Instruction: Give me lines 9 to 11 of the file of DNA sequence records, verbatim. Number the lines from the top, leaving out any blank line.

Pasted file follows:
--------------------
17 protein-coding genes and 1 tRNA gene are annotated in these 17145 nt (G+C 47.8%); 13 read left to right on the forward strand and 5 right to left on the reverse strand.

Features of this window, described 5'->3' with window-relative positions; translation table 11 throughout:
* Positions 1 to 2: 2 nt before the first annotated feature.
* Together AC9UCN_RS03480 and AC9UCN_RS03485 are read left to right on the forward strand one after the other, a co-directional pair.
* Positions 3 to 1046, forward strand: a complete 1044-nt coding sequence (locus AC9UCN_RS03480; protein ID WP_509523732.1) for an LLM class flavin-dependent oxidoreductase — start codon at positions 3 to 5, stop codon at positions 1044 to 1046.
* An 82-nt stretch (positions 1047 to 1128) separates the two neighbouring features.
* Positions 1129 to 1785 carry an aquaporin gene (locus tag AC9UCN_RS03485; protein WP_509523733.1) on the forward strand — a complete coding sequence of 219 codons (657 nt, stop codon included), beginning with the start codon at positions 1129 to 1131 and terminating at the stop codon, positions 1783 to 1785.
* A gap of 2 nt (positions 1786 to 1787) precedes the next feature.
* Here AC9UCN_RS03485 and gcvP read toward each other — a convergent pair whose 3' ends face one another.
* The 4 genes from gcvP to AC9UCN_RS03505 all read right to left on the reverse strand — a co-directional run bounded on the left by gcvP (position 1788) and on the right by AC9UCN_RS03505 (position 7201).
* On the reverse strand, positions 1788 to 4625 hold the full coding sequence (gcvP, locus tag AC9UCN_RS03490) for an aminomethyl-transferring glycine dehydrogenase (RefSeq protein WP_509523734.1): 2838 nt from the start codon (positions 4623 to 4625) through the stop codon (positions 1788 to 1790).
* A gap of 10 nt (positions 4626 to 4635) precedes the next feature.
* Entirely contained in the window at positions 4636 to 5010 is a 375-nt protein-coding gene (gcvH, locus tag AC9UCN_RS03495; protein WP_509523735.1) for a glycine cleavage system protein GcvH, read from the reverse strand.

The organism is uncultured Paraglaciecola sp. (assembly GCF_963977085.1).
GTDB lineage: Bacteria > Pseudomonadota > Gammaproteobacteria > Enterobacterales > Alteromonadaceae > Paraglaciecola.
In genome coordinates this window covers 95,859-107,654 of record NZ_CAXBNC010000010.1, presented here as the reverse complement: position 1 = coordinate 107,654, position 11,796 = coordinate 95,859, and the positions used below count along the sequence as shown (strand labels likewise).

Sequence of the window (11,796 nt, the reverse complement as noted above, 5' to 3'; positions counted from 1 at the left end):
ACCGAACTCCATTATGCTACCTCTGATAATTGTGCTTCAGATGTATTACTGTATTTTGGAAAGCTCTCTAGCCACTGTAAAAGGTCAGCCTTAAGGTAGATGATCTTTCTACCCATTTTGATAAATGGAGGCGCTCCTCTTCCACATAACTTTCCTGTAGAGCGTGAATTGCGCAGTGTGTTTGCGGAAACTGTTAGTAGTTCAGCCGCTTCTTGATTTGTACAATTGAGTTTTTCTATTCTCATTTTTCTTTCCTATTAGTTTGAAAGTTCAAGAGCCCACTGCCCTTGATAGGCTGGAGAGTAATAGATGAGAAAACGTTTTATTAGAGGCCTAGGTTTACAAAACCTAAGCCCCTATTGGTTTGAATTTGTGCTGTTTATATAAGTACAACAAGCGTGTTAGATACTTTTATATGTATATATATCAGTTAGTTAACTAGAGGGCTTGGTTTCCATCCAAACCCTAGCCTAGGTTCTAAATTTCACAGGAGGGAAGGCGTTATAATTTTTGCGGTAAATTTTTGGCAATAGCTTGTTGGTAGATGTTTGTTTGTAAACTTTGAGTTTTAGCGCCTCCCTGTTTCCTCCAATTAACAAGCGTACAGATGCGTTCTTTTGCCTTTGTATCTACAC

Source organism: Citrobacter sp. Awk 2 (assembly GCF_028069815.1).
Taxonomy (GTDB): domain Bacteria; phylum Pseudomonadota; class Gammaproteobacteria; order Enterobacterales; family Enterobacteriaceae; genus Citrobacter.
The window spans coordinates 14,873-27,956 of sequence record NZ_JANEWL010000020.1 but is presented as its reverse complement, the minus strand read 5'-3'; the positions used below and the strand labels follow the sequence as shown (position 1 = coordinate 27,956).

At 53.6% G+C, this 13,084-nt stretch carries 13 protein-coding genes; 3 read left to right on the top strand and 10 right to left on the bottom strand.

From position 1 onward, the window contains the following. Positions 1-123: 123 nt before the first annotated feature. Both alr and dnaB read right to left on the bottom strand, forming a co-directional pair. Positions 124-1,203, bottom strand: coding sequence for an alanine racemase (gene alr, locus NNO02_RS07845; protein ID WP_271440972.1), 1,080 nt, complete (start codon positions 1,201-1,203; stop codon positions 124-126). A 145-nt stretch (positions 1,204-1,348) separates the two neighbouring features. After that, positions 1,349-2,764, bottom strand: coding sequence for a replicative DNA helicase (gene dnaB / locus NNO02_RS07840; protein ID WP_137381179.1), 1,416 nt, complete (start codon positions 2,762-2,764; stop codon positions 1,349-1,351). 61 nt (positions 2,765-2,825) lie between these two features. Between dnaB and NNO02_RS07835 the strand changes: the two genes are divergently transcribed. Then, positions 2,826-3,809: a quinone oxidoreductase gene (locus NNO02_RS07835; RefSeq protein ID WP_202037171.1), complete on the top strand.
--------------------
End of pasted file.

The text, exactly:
* Here AC9UCN_RS03485 and gcvP read toward each other — a convergent pair whose 3' ends face one another.
* The 4 genes from gcvP to AC9UCN_RS03505 all read right to left on the reverse strand — a co-directional run bounded on the left by gcvP (position 1788) and on the right by AC9UCN_RS03505 (position 7201).
* On the reverse strand, positions 1788 to 4625 hold the full coding sequence (gcvP, locus tag AC9UCN_RS03490) for an aminomethyl-transferring glycine dehydrogenase (RefSeq protein WP_509523734.1): 2838 nt from the start codon (positions 4623 to 4625) through the stop codon (positions 1788 to 1790).